The High Court (Court) recently refused a winding up petition brought against Lestown Property Limited (Company) for unpaid rent. The Court was satisfied that a bona fide dispute existed as to the Company’s liability for the rent. The Company acknowledged the rent was not paid. However, it disputed its liability to pay rent during a time when COVID-19 restrictions were in place, relying on a rent suspension clause in its lease with the Petitioning landlord (Petitioner).
The Company operated an indoor-games and playing facility at a Dublin shopping centre under a 25-year lease. The company stopped paying rent from April 2020 when the COVID-19 restrictions were introduced. By the time the application for the winding up was heard at the end of April 2021, rent had not been paid by the Company for a full year. It was claimed almost €340,0000 was owed in unpaid rent.
The Court determined there was a genuine dispute regarding liability for the debt claimed and rejected the petition brought by the landlord. The Court appeared to be influenced by the extraordinary effects of the COVID-19 pandemic and how the events leading to non-payment arose from events outside the control of both parties.
Winding Up Petition
The Petitioner brought the application to wind up the Company under section 569(1) of the Companies Act 2014 (CA 2014). Section 569(1)(d) states that a company may be wound up by the Court if the company is unable to pay its debts. The Petitioner had previously served a formal 21-day demand for unpaid rent pursuant to section 570 of the CA 2014, which remained unsatisfied. However, the Company lodged the sum claimed under the formal demand with its Solicitors.
Rent Suspension Clause
The Company argued that it did not have to pay any rent from April 2020 in reliance on a rent suspension clause in its lease agreement. The clause provided that if the Company remained up to date on the service charge and insurance payments, it would not have to pay rent if the premises were destroyed or damaged from an insured risk.
The Petitioners insurance policy covered loss, damage or destruction of the premises and its contents. The insurance policy also included cover against the occurrence of a notifiable disease and “damage” under this clause included the closure of the premises on order or advice of local or governmental authority as a result of an outbreak of infectious disease at the premises.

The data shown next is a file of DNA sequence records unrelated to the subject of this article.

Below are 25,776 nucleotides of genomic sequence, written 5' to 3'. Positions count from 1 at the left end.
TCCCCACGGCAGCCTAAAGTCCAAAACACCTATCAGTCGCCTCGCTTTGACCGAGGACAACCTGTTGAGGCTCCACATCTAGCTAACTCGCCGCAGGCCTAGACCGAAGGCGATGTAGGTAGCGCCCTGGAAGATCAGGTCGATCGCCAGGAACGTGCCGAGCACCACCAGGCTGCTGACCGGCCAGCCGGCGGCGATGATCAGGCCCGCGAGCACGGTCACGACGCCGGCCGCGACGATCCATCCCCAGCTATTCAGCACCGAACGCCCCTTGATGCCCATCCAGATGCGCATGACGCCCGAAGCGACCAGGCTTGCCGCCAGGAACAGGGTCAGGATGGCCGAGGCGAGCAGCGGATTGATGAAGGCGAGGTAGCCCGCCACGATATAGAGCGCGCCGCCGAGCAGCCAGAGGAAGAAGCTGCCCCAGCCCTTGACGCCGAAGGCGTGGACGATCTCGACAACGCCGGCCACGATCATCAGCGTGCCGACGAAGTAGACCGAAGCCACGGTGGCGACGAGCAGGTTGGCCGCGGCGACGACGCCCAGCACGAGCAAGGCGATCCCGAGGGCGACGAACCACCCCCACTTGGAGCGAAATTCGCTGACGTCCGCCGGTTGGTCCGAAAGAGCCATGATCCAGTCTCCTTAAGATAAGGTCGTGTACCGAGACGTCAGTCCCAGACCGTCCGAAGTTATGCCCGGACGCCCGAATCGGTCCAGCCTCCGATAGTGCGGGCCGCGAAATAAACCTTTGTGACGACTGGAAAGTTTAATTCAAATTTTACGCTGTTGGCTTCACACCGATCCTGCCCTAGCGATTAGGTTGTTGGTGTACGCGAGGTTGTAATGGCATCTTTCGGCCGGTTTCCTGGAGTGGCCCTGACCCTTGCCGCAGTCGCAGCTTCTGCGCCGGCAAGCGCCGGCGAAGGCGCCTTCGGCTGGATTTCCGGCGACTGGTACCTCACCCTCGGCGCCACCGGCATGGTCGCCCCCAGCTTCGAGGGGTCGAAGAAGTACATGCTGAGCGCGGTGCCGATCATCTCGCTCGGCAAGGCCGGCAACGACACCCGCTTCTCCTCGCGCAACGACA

The Company relied on these clauses to assert that the outbreak of a notifiable disease was an insured risk and the premises had been damaged and rendered unfit for use or occupation as a result of the COVID-19 pandemic.
Bona Fide Dispute
Ms Justice Butler stated that where there is a bona fide dispute regarding liability for a debt claimed, the Court should not make an order winding up the company. Butler J found that the Court did not have to determine whether the rent suspensions provisions actually applied; the test for a bona fide dispute is a lower threshold. Ultimately, the Court was satisfied that there was a bona fide dispute over the interpretation of the rent suspension clause. This was sufficient to stop the Court from making an order winding up the company.
The Court also made clear that even if it determined there was not a bona fide dispute, it would still have the ultimate discretion in deciding whether to wind up the company. The Court pointed to the COVID-19 pandemic in this regard, noting that the unprecedented events which led to the non-payment of rent by the Company and the consequent dispute between the parties arose because of events outside their control. The Court specifically referred to the detrimental economic impact of the public health restrictions on businesses, and commented that winding-up a company without affording it an opportunity to rely on clauses in its contracts would be drastic.
Important Takeaways from the Judgment
The judgment was not a determination that the tenant was entitled to suspend the payment of rent due to the closure of the premises as a result of the COVID 19 public health restrictions. Rather it is a reminder that where there is a bona fide dispute regarding the underlying debt that plenary proceedings would be a more appropriate route.
Furthermore, the judgment is also a reminder that the Court has an overriding discretion, depending on the circumstances of the case, to refuse an application to wind-up a company and that the impact of the COVID 19 public health restrictions on a company will be a material, although not necessarily determinative, consideration for the Court in exercising that discretion.
Contributed by Cliona Walsh